Storm preparation kicked into high gear across the state Tuesday as Hurricane Lane made its anticipated turn toward the islands.
State and county officials said they were bracing for damaging wind, power outages, flooding rain and dangerous surf as the National Weather Service called a hurricane warning for Hawaii island and a hurricane watch for Oahu, joining the islands of Maui County.
A hurricane warning is issued 36 hours in advance of the tropical storm-force winds, while a watch is issued 48 hours in advance.
Related photo galleries:
Gov. David Ige and the county mayors signed emergency proclamations Tuesday allowing government officials to respond with greater speed.
“This storm, this Hurricane Lane, is a dangerous storm, and we’ve got to take it very, very seriously,” Honolulu Mayor Kirk Caldwell said at a state Capitol news conference. “We’re all working together to make sure we plan for the worst and hope for the best.”
On Tuesday, Lane, a Category 5 hurricane packing 160-mph winds and traveling at 9 mph, began moving into a region where changing atmospheric conditions will allow the cyclone to gain latitude. At 11 p.m. the hurricane was about 350 miles south-southeast of Kailua-Kona and about 505 miles south-southeast of Honolulu. The Central Pacific Hurricane Center said Lane’s current forecast track will bring its center very close to or over the Hawaiian Islands from Thursday through Saturday.
Lane is expected to weaken in intensity under increasing vertical wind shear and possible interaction with the mountainous terrain of the islands, forecasters said.
But it could still generate 75- to 110-mph wind, 10 to 16 inches of rain, 10- to 15-foot surf and four feet of storm surge.
“Hurricane Lane is a very serious storm that has potential to do damage and cause harm. We must be as prepared as we can,” said Tom Travis, administrator of the Hawaii Emergency Management Agency.
Travis said HI-EMA’s emergency command center was going to be activated Tuesday night.
Elsewhere, the state Department of Education and the University of Hawaii canceled classes for today and until further notice on Maui and the Big Island.
Ige granted administrative leave for nonessential state employees in Hawaii and Maui counties, and state offices on the Big Island and Maui will be closed today, Thursday and Friday.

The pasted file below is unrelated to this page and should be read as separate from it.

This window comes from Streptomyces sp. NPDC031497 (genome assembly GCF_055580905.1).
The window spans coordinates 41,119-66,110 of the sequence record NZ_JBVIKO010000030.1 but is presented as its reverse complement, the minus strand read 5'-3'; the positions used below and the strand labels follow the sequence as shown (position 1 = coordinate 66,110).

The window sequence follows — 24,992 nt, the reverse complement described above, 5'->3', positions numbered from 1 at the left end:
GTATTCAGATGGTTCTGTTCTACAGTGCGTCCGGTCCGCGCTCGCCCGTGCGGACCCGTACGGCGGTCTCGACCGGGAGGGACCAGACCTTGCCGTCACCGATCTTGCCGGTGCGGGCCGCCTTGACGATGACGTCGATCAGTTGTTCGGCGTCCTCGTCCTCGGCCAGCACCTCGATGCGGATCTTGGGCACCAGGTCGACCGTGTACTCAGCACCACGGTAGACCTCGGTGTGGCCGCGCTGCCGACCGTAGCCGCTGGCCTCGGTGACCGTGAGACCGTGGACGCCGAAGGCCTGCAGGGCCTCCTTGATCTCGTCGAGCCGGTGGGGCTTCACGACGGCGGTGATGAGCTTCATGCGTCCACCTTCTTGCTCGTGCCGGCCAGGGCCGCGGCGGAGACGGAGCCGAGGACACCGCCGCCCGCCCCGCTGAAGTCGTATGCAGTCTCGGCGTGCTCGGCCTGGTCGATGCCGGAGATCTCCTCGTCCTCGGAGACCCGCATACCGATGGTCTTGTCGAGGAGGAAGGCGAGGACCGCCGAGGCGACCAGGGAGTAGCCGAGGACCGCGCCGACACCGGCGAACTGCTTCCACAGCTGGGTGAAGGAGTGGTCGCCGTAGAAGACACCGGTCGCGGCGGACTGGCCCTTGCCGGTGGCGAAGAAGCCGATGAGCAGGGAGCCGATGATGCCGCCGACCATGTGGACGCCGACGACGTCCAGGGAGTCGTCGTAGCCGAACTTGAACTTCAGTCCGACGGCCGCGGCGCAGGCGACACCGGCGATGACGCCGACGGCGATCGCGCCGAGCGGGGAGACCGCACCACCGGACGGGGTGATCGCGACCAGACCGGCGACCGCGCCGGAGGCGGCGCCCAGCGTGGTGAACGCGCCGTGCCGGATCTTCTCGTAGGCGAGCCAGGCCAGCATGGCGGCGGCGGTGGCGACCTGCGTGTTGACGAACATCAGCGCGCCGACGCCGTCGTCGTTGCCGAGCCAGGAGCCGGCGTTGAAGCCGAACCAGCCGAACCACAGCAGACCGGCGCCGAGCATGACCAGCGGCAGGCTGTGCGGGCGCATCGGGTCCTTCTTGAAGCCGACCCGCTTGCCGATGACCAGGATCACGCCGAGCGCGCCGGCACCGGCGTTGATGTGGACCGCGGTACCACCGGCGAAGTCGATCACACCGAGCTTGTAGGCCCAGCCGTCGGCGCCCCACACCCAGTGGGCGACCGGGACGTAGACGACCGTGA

Many stores on Oahu were overrun with customers seeking water, toilet paper and other items in demand during large storms. Shelves were cleared and lines were long.
Ige said his emergency proclamation will allow the state to be proactive by prepositioning state assets to support county emergency responders.
Among other things, it will activate the state’s Major Disaster Fund and cut through red tape to allow for a faster storm response.
Ige said the Federal Emergency Management Agency also has been proactive in placing food, water and emergency equipment in counties statewide.
Ige said he anticipates activating the National Guard, if necessary, and working with the counties to help homeless people move into shelters.
He urged residents to be prepared with a two-week supply of food and water and to complete a family evacuation plan, and to follow the direction of county civil defense agencies and responders.
Officials said they were still evaluating which shelters to open.
Travis acknowledged there’s not enough shelter space for everyone. The official policy, he said, is for those who are not in a flood zone to generally remain in their homes. Those who are in a flood zone should seek shelter with someone who is not in a flood zone or in one of the public shelters.
Caldwell said the city will activate its command center today at 6 a.m. and will be working around the clock until Lane passes.
The city will not be issuing any additional camping permits for this weekend, he said, and will consider revoking current permits if necessary.
Additionally, the city is looking to suspend any number of services during the storm, including bus service and trash pickup.
“We don’t want those bins out in the road blowing around in this strong wind,” the mayor said.
The zoo, golf courses, parks and other events could be shut down by the storm, he added.
The city will be looking to shelter homeless and to use city buses to help with the effort, Caldwell said.
Caldwell said Oahu hasn’t been tested by a hurricane in a long time.
“What if the entire island is impacted?” he said. “That is a test we may have to face, and I think we are prepared to respond to it.”
Ige said the ongoing changes in Hurricane Lane’s path and intensity have made it different from so many other storms that have approached the islands in recent years.
Hurricane Hector, the last cyclone to enter the Central Pacific, traveled in a virtual line past Hawaii to the south as forecasters predicted.
“This is the exact opposite,” Ige said. “The forecast has changed all over the map. The cone of uncertainty is wider than I’ve ever seen it.”
He encourage residents to pay attention to authorities.
“We don’t know where this storm will hit,” he said. “Everyone should be prepared.”